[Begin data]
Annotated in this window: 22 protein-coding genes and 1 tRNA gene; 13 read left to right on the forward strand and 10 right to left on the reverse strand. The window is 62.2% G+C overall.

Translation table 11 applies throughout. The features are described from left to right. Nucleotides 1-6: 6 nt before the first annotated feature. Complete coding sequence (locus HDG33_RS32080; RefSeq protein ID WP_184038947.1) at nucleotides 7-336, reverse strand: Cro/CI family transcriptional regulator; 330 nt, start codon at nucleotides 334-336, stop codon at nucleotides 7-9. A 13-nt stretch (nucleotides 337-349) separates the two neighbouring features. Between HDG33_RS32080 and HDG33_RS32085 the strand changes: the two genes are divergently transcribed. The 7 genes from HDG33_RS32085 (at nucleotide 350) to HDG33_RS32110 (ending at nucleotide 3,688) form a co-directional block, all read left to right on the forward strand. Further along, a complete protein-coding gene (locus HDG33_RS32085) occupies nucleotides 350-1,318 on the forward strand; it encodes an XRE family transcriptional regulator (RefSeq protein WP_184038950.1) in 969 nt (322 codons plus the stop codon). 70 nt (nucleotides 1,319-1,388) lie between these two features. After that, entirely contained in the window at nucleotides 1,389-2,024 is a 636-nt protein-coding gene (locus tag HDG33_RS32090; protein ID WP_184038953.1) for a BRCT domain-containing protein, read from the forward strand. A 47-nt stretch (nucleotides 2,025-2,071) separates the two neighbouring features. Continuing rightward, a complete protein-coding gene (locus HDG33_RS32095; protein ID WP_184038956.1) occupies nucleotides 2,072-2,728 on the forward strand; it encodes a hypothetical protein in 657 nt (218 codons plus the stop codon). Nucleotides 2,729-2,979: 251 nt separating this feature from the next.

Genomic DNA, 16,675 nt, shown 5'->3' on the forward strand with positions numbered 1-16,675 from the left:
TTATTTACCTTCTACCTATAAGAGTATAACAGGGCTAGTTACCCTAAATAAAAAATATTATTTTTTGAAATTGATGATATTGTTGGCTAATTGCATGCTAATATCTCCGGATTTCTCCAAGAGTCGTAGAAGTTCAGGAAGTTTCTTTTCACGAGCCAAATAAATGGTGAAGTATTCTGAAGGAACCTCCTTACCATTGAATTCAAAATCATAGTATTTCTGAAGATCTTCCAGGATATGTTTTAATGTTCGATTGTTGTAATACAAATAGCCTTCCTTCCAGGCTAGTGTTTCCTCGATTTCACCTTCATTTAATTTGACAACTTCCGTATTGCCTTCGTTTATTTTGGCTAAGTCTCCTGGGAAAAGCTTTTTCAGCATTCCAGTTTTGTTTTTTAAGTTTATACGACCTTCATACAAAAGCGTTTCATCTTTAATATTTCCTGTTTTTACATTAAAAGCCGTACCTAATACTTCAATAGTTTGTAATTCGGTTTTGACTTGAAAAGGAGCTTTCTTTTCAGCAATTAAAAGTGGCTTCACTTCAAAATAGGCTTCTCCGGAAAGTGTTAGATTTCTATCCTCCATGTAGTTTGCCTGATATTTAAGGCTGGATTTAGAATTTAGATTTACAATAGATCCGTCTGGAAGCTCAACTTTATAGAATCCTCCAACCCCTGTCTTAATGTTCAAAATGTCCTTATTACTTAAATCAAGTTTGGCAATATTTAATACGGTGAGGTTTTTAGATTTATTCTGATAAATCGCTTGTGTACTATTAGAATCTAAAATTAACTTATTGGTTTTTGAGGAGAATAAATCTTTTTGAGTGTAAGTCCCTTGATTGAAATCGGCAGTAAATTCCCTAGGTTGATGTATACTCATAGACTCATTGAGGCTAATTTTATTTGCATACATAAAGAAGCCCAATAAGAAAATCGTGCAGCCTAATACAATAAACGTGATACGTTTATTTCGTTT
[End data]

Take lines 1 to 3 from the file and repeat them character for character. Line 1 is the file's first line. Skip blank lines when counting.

Annotated in this window: 22 protein-coding genes and 1 tRNA gene; 13 read left to right on the forward strand and 10 right to left on the reverse strand. The window is 62.2% G+C overall.

Translation table 11 applies throughout. The features are described from left to right. Nucleotides 1-6: 6 nt before the first annotated feature. Complete coding sequence (locus HDG33_RS32080; RefSeq protein ID WP_184038947.1) at nucleotides 7-336, reverse strand: Cro/CI family transcriptional regulator; 330 nt, start codon at nucleotides 334-336, stop codon at nucleotides 7-9. A 13-nt stretch (nucleotides 337-349) separates the two neighbouring features. Between HDG33_RS32080 and HDG33_RS32085 the strand changes: the two genes are divergently transcribed. The 7 genes from HDG33_RS32085 (at nucleotide 350) to HDG33_RS32110 (ending at nucleotide 3,688) form a co-directional block, all read left to right on the forward strand. Further along, a complete protein-coding gene (locus HDG33_RS32085) occupies nucleotides 350-1,318 on the forward strand; it encodes an XRE family transcriptional regulator (RefSeq protein WP_184038950.1) in 969 nt (322 codons plus the stop codon). 70 nt (nucleotides 1,319-1,388) lie between these two features. After that, entirely contained in the window at nucleotides 1,389-2,024 is a 636-nt protein-coding gene (locus tag HDG33_RS32090; protein ID WP_184038953.1) for a BRCT domain-containing protein, read from the forward strand. A 47-nt stretch (nucleotides 2,025-2,071) separates the two neighbouring features. Continuing rightward, a complete protein-coding gene (locus HDG33_RS32095; protein ID WP_184038956.1) occupies nucleotides 2,072-2,728 on the forward strand; it encodes a hypothetical protein in 657 nt (218 codons plus the stop codon). Nucleotides 2,729-2,979: 251 nt separating this feature from the next.

Genomic DNA, 16,675 nt, shown 5'->3' on the forward strand with positions numbered 1-16,675 from the left: